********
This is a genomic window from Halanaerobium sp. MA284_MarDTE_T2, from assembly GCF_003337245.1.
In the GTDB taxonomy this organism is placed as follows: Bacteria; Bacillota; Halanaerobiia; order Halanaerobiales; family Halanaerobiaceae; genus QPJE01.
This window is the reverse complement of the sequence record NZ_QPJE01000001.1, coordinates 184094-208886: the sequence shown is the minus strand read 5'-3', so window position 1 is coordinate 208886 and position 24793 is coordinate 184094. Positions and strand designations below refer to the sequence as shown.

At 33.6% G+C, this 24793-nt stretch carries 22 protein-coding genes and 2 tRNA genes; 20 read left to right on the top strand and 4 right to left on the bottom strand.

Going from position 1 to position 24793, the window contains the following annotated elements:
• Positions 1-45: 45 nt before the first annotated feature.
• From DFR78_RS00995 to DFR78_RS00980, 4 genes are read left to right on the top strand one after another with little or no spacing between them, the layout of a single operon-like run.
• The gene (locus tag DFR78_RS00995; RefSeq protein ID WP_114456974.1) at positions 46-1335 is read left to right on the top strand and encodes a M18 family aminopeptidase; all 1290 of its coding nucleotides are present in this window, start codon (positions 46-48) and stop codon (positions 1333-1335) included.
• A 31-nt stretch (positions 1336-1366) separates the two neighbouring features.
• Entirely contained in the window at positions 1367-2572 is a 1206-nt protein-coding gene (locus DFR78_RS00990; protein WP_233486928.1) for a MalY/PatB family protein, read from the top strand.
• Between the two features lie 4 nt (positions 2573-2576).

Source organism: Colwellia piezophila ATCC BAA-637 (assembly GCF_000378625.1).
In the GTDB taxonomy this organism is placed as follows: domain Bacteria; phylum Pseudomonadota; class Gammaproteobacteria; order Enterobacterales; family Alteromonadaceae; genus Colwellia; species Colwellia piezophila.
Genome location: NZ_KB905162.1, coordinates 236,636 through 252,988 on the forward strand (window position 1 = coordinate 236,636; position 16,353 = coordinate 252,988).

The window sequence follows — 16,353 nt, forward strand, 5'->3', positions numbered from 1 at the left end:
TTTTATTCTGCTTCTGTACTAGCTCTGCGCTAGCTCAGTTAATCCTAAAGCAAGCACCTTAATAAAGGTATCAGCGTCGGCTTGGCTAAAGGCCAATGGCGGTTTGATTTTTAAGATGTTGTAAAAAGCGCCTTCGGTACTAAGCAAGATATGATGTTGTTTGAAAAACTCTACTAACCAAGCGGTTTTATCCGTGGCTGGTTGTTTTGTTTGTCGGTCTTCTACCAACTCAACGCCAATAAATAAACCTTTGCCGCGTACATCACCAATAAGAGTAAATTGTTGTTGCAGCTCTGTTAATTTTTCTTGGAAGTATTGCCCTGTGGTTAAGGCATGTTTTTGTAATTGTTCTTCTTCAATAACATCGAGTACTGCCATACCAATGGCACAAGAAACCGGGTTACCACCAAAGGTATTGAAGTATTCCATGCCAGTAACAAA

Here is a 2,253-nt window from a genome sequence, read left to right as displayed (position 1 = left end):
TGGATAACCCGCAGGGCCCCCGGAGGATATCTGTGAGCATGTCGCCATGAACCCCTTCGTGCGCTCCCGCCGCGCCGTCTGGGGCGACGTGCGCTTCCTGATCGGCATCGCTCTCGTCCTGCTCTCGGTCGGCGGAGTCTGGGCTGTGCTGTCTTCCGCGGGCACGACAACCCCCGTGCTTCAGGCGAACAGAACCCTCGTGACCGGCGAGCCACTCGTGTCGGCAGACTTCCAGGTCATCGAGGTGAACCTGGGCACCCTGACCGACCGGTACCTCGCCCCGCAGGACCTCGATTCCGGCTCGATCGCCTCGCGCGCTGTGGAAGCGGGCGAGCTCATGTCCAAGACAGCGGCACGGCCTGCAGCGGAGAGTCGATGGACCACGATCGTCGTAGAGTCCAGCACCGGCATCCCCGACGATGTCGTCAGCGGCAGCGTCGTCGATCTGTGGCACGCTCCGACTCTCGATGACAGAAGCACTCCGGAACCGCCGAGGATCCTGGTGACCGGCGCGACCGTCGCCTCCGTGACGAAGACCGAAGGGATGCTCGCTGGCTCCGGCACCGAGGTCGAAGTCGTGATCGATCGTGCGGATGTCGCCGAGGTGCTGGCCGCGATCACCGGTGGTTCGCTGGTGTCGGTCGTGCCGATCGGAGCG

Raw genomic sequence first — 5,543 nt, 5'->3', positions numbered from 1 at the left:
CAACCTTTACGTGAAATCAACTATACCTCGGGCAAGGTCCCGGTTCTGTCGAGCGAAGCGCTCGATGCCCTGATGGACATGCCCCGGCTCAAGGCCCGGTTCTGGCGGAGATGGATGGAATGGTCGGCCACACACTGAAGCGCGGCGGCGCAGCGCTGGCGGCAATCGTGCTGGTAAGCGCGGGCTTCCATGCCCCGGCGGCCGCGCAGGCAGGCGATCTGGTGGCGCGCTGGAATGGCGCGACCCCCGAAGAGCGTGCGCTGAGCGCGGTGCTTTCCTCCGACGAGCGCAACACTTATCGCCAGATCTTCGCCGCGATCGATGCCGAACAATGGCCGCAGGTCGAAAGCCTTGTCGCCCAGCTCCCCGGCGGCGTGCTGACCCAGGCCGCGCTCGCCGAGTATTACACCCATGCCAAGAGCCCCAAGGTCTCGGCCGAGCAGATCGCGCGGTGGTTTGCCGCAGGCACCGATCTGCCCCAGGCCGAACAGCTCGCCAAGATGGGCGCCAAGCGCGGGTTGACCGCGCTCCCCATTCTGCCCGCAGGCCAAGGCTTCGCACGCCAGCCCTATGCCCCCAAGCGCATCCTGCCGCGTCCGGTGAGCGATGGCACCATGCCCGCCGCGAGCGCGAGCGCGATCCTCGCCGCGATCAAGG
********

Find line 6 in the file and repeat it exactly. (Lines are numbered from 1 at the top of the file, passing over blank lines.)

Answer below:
• Positions 1-45: 45 nt before the first annotated feature.